Another round of planning consultation kicked off last week. It had a decent amount of publicity, so you might have noticed, indeed you might even have been along. The owners set up an exhibition in a posh prefab on site and invited the public inside to have their say. Access was via a derelict-looking lane on the Nine Elms riverside, nowhere you'd think of going by accident, where a poster announced the exhibition within. I had to ask the security guard if I was in the right place, because it didn't look promising. He invited me to walk through a gate I'd assumed was locked, then pointed down a run of metal barriers to the main exhibition. It was a smart affair.
On entry a member of staff wanted your name and address, holding out a piece of lined paper with an insistent smile. And then there was quite a lot to see. A complete history of the power station, on nicely produced boards - nothing controversial whatsoever. A properly-old scale model of the power station, which looked like it dated back to the Central Electricity Generating Board. Several boards outlining the proposed development scheme, differentiated by being black on white not white on black. Proposals to demolish the crumbling chimneys and replace them, starting imminently, then adding a lift to a viewing platform at the top of one. And another scale model showing New Battersea Power Station surrounded by curved perspex blocks, clustered on three sides in a rather dense manner. Everything you'd expect really.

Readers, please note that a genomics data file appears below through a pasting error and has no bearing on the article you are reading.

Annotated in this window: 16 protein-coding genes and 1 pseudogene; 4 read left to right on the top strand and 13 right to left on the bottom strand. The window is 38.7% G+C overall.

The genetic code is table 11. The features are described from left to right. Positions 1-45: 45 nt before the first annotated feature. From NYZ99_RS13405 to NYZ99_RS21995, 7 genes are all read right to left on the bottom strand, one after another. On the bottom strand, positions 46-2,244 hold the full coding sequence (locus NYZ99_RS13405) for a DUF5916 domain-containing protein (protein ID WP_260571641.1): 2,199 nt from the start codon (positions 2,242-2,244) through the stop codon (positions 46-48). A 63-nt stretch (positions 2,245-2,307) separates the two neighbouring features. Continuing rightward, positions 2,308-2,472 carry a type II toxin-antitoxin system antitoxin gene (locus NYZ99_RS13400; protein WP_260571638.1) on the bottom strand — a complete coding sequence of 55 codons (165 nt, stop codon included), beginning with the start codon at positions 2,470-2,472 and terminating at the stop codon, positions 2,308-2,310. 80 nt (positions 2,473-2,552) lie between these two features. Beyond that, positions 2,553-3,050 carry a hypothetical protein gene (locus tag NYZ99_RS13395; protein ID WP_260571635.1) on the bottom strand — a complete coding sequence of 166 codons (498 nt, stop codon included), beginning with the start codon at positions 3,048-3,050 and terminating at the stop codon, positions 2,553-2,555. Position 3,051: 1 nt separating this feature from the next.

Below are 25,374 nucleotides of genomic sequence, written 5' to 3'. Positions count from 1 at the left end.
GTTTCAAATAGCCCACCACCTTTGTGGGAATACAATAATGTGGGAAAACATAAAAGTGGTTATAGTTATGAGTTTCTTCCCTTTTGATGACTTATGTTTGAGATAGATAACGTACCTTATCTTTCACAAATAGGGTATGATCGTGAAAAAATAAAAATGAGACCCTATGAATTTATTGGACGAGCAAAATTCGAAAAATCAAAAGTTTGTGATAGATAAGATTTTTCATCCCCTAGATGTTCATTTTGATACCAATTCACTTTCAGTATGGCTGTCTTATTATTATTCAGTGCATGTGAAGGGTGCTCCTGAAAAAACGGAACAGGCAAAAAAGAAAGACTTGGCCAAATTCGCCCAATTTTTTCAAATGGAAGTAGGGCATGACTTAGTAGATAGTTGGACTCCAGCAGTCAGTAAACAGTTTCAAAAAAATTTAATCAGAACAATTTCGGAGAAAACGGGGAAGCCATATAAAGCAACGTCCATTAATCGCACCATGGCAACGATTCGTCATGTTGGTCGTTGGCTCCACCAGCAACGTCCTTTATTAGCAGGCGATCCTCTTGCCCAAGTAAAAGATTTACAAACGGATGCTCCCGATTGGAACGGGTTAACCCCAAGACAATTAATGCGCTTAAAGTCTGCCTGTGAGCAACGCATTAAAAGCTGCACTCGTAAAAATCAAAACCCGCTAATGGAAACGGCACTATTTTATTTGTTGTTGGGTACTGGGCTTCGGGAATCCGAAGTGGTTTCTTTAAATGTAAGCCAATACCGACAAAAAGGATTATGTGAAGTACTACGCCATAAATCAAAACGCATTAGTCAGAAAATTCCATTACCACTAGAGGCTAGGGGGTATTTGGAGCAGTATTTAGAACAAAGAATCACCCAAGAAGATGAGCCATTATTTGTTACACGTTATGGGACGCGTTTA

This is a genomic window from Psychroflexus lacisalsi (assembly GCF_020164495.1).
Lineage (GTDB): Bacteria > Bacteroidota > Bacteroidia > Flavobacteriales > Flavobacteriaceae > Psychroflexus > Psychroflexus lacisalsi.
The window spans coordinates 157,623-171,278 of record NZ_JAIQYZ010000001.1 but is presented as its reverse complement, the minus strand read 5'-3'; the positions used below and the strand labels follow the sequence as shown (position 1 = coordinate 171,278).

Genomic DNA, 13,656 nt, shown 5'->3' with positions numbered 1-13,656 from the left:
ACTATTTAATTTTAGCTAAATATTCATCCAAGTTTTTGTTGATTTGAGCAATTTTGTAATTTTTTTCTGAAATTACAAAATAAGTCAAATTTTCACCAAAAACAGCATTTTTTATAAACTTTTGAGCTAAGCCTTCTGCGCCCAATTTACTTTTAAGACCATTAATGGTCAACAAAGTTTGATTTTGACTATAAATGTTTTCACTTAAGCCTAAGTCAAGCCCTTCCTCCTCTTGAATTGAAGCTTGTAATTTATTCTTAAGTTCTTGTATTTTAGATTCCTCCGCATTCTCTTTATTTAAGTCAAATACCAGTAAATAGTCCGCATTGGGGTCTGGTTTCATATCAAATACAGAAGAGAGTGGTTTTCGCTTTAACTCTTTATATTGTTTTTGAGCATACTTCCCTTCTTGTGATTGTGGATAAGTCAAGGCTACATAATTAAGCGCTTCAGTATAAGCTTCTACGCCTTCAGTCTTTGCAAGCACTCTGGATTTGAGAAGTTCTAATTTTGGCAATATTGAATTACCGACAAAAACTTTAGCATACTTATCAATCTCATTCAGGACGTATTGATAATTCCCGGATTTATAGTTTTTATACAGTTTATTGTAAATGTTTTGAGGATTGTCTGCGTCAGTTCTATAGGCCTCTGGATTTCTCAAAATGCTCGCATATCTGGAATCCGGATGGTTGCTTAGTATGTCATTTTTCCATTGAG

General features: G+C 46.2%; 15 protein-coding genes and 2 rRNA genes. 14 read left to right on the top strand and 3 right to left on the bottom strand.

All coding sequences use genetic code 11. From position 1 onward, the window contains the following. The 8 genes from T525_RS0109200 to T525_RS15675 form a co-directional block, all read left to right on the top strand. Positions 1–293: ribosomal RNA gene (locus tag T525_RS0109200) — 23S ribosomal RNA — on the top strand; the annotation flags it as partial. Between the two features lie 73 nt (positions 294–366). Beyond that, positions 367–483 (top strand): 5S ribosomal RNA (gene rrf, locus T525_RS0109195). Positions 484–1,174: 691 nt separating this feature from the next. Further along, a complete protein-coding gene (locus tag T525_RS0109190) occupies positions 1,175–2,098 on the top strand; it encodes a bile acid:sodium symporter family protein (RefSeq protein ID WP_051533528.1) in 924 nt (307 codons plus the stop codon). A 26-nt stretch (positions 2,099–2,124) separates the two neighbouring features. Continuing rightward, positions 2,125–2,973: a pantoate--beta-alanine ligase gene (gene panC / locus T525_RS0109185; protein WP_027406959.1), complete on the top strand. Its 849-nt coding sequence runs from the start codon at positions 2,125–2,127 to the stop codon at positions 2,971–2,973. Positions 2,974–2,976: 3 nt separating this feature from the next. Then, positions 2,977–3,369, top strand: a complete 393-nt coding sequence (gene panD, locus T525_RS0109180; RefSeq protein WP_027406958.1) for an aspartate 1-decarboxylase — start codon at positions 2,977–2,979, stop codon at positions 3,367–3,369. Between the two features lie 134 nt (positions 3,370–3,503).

Plans are for the Grade I listed power station to have at least three main uses. There'll be a lot of offices in the centre, with a whopping great atrium leading up to a glass roof way above. There'll be high level apartments, the most expensive on the site for those who can afford to live in the actual landmark building. And there'll be shopping malls, two in total, contained accessed via Turbine Hall A and Turbine Hall B. One will be highbrow prestige brands, a bit like a covered version of Bond Street, while the other will feature shops a smidgeon lower down the retail ladder. And it was the artist's impressions of these malls that made me silently weep. They showed a central atrium with shops and balconies and staircases that could have been any major shopping mall anywhere, say Lakeside or Westfield, the very epitome of nothing special. Sure, the bricks and tiles of the great building were still present, and closer inspection revealed soaring walls and windows. But something in the anodyne presentation suggested that the star presence here would be the shops, not the architecture, in faceless pastel tones.
It became apparent partway round that the lady standing next to me was a future tenant. She'd already reserved an apartment in Phase One of the development - that's Circus West, a steel and glass block due shortly to block out views of the power station from the adjacent railway. She was here to check out plans for her local shops, restaurants and cinemas, a completely different point of view to mine. So I was pleased to get the opportunity at the end of the exhibition, when a polite woman dished out questionnaires on clipboards, to offer up an equal voice. "I like the proposal..." "I welcome the variety of uses..." "I support the new plans to regenerate the Power Station building." I ticked 'strongly disagree' for the latter, as you'd anticipate.